Research undertaken at Barts and The London School of Medicine and Dentistry may have found an answer to a perplexing medical paradox. This research is published in the current issue of the Public Library of Science.
The paradox is that taking folic acid, a B vitamin, lowers homocysteine in the blood which, epidemiological evidence indicates, should lower the risk of heart attack, but clinical trials of folic acid have not shown the expected benefit.
The explanation is surprisingly simple; lowering homocysteine prevents platelets sticking, which stops blood clots...something aspirin also does, so if people in the trials were already taking aspirin there would be no extra benefit in lowering homocysteine with folic acid. Aspirin was in fact widely used by participants in the trials because they were mainly conducted in patients who had already had a heart attack or other cardiovascular diseases.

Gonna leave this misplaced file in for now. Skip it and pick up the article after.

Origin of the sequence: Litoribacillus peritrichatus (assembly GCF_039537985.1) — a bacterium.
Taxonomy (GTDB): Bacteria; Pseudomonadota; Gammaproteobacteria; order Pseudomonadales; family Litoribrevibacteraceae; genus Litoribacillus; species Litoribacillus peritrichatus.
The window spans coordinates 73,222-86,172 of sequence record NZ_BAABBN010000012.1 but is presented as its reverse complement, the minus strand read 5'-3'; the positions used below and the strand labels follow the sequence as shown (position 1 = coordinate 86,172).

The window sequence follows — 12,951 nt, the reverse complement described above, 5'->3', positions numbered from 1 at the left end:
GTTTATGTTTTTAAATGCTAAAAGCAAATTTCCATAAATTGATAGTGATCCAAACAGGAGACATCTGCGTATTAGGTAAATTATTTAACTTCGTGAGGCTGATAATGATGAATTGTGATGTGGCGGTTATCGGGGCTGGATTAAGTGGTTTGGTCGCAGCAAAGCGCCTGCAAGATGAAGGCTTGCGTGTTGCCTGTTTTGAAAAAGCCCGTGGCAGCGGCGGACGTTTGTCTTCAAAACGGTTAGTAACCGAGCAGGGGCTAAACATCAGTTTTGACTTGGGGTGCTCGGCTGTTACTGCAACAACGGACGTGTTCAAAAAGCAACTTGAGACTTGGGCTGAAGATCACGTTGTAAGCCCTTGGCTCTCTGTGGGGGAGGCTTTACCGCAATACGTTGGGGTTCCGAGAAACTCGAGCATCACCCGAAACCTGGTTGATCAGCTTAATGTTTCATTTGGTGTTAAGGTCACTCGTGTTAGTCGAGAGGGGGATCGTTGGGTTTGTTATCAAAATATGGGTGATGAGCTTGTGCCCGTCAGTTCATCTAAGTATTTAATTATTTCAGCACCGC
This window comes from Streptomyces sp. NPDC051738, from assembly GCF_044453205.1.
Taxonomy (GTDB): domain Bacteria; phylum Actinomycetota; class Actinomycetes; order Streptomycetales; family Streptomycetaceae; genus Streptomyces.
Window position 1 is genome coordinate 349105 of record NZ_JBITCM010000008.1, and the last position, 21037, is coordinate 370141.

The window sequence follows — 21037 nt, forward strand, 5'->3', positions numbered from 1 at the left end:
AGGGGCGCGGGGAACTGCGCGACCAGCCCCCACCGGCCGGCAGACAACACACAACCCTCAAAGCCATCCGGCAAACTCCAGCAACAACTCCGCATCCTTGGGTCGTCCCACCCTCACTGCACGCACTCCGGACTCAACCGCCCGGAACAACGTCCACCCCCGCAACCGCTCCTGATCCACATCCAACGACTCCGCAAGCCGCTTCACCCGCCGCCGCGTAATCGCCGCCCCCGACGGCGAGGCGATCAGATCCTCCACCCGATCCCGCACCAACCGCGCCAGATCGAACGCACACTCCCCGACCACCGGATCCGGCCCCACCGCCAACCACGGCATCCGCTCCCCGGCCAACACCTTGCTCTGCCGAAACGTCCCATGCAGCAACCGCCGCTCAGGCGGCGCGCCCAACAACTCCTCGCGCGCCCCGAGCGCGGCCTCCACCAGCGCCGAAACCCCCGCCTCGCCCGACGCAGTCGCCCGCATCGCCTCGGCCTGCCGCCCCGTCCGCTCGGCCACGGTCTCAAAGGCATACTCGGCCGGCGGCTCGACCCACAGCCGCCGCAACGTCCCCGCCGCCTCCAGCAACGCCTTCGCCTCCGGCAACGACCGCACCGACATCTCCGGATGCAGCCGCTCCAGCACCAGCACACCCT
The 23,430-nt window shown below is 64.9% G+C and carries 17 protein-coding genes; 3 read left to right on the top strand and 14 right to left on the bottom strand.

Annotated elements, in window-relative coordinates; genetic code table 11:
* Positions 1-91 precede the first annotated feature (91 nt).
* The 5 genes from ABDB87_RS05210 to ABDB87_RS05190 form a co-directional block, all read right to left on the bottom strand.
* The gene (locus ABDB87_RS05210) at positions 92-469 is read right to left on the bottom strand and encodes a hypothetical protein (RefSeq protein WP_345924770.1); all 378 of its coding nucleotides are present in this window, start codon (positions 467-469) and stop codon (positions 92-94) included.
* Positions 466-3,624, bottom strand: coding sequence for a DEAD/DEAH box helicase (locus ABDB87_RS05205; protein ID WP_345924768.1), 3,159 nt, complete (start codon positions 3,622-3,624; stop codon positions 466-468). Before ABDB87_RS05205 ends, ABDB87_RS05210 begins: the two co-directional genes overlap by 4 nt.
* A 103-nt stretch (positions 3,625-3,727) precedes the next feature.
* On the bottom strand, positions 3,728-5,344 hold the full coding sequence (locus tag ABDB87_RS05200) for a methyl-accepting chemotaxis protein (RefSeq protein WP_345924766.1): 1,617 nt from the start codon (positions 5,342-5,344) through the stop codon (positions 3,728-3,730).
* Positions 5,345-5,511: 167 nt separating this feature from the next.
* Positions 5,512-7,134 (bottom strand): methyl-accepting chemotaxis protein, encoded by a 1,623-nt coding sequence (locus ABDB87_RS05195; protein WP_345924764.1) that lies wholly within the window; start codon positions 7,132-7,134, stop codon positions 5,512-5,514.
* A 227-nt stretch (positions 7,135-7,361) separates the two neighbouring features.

"The explanation has important implications," said Dr David Wald, the lead author of the paper. "The negative clinical trial evidence should not close the door on folic acid - folic acid may still be of benefit in people who have not had a heart attack because they will generally not be taking aspirin".